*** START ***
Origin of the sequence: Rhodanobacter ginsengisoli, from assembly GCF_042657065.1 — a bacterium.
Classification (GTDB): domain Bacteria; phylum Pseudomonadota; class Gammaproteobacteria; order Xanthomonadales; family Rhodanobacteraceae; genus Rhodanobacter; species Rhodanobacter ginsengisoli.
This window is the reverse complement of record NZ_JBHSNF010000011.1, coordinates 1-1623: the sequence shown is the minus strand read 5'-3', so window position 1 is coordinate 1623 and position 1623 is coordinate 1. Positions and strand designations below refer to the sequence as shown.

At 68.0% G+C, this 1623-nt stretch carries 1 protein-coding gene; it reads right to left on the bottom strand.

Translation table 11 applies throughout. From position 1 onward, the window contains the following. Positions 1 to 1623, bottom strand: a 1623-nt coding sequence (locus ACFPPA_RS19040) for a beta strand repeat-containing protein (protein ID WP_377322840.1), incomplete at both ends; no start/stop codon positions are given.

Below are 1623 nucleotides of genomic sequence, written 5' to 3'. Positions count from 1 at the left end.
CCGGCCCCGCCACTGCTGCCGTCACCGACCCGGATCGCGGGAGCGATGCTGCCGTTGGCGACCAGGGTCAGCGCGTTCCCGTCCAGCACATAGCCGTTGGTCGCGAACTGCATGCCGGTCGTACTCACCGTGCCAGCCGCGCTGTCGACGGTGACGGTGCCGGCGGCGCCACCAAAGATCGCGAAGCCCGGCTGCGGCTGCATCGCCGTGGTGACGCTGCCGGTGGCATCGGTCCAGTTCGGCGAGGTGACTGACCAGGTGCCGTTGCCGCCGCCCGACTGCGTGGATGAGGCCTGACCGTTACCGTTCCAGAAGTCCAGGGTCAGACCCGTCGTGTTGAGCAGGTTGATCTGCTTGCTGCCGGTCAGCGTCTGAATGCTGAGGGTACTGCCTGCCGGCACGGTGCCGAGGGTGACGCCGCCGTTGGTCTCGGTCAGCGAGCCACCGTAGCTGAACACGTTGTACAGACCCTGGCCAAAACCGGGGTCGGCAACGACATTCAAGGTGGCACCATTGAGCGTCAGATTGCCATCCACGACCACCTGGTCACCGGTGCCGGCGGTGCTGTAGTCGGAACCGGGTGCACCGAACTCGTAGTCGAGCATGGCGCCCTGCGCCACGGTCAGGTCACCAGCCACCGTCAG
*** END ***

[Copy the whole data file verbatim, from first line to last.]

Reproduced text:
Origin of the sequence: Rhodanobacter ginsengisoli, from assembly GCF_042657065.1 — a bacterium.
Classification (GTDB): domain Bacteria; phylum Pseudomonadota; class Gammaproteobacteria; order Xanthomonadales; family Rhodanobacteraceae; genus Rhodanobacter; species Rhodanobacter ginsengisoli.
This window is the reverse complement of record NZ_JBHSNF010000011.1, coordinates 1-1623: the sequence shown is the minus strand read 5'-3', so window position 1 is coordinate 1623 and position 1623 is coordinate 1. Positions and strand designations below refer to the sequence as shown.

At 68.0% G+C, this 1623-nt stretch carries 1 protein-coding gene; it reads right to left on the bottom strand.

Translation table 11 applies throughout. From position 1 onward, the window contains the following. Positions 1 to 1623, bottom strand: a 1623-nt coding sequence (locus ACFPPA_RS19040) for a beta strand repeat-containing protein (protein ID WP_377322840.1), incomplete at both ends; no start/stop codon positions are given.

Below are 1623 nucleotides of genomic sequence, written 5' to 3'. Positions count from 1 at the left end.
CCGGCCCCGCCACTGCTGCCGTCACCGACCCGGATCGCGGGAGCGATGCTGCCGTTGGCGACCAGGGTCAGCGCGTTCCCGTCCAGCACATAGCCGTTGGTCGCGAACTGCATGCCGGTCGTACTCACCGTGCCAGCCGCGCTGTCGACGGTGACGGTGCCGGCGGCGCCACCAAAGATCGCGAAGCCCGGCTGCGGCTGCATCGCCGTGGTGACGCTGCCGGTGGCATCGGTCCAGTTCGGCGAGGTGACTGACCAGGTGCCGTTGCCGCCGCCCGACTGCGTGGATGAGGCCTGACCGTTACCGTTCCAGAAGTCCAGGGTCAGACCCGTCGTGTTGAGCAGGTTGATCTGCTTGCTGCCGGTCAGCGTCTGAATGCTGAGGGTACTGCCTGCCGGCACGGTGCCGAGGGTGACGCCGCCGTTGGTCTCGGTCAGCGAGCCACCGTAGCTGAACACGTTGTACAGACCCTGGCCAAAACCGGGGTCGGCAACGACATTCAAGGTGGCACCATTGAGCGTCAGATTGCCATCCACGACCACCTGGTCACCGGTGCCGGCGGTGCTGTAGTCGGAACCGGGTGCACCGAACTCGTAGTCGAGCATGGCGCCCTGCGCCACGGTCAGGTCACCAGCCACCGTCAG